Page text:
Sander says the most interesting thing he learned recently is that pushing employees to work longer hours often has diminishing returns. (27:00)

Question: Is doing business with Canadian companies important for your business?

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“Fulfillment” Centers

By Lloyd Graff

Like desert marigolds flowering out of nowhere, 4 million square feet of new buildings are going up simultaneously this week in the primarily African American South Suburbs of Chicago where I live and work.

Twenty miles north of here in Englewood, where my dad grew up and attended High School, people are shooting at each other every night and connecting with disturbing accuracy. The daily carnage is staggering and overflowing into the expensive Magnificent Mile of North Michigan Avenue, leaving it looking like Beirut’s downtown.

Amazon loves the South Suburbs. They already have built half a dozen fulfillment centers in the area and are building two more. One of them is within walking distance of Graff-Pinkert, and the other is near my favorite corn stand. The Logistics Center of 2 million square feet, consisting of four expandable buildings, is also in walking distance. It is located on a 102-acre site, which was supposed to be an outlet mall until Amazon growth killed that idea. Its closest neighbor is a multi-story apartment building, built just a few years ago, which accepts people who have lost their jobs and have nowhere to go. The developers jumped on the site when they could put together $29 million dollars in tax subsidies from the village and county, plus the tax advantage of being in a designated Opportunity Zone with the recent tax law changes.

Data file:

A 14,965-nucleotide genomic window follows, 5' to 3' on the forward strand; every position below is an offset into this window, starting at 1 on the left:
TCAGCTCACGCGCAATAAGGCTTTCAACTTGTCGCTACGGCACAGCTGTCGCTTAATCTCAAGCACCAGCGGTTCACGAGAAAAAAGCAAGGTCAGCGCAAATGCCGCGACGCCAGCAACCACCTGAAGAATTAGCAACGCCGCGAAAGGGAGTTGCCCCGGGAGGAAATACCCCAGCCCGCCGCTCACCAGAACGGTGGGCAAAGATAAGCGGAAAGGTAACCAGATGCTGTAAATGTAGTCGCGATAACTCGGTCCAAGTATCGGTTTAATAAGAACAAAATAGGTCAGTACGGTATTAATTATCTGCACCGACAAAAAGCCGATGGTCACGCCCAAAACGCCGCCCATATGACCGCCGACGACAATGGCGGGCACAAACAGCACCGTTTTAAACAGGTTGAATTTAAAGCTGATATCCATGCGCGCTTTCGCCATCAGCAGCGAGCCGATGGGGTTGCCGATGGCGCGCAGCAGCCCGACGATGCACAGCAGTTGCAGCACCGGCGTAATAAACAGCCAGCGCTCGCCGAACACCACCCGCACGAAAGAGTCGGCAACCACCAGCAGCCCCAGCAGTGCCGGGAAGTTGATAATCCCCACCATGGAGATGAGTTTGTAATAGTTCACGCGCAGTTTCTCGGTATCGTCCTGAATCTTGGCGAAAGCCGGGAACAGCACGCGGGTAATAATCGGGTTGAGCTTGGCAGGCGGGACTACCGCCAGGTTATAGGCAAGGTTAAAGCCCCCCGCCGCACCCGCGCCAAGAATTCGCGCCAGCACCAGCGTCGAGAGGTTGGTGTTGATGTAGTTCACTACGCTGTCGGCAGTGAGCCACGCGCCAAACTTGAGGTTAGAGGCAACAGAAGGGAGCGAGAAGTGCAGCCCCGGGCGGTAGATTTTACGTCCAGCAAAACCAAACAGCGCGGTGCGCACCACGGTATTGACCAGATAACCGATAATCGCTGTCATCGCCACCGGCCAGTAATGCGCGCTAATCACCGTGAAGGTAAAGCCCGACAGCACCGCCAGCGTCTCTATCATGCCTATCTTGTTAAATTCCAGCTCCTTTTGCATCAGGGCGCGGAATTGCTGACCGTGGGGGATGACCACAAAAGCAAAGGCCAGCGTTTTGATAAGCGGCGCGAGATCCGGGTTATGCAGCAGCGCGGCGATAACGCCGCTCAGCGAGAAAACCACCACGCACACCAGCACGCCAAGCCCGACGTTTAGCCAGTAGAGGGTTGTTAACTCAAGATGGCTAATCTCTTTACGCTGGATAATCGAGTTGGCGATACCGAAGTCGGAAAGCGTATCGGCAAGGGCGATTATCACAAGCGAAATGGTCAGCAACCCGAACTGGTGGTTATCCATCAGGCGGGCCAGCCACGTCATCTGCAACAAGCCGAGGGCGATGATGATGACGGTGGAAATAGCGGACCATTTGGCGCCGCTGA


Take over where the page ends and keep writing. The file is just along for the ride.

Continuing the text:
Add in cheap mortgage money and a great location between two interstates, plus an abundance of inexpensive workers with lousy job prospects in the neighborhood—and bring in the excavators. 

The broker for the logistics project says there is an industrial real estate boom taking place, with Amazon picking up half of the new space in Chicagoland.

What is it like for the $15 per hour people who are drawn to the thousands of Amazon jobs, before the robots make them obsolete?

A woman who used to clean our friend’s house went to work for Amazon in Joliet a half hour west of the new fulfillment centers. Her work consisted of opening boxes 10 hours a day, four days per week. She wanted the job because it was her first opportunity for full-time work that offered health insurance. It was also an opportunity to get free tuition at a local community college if she worked for Amazon for 18 months.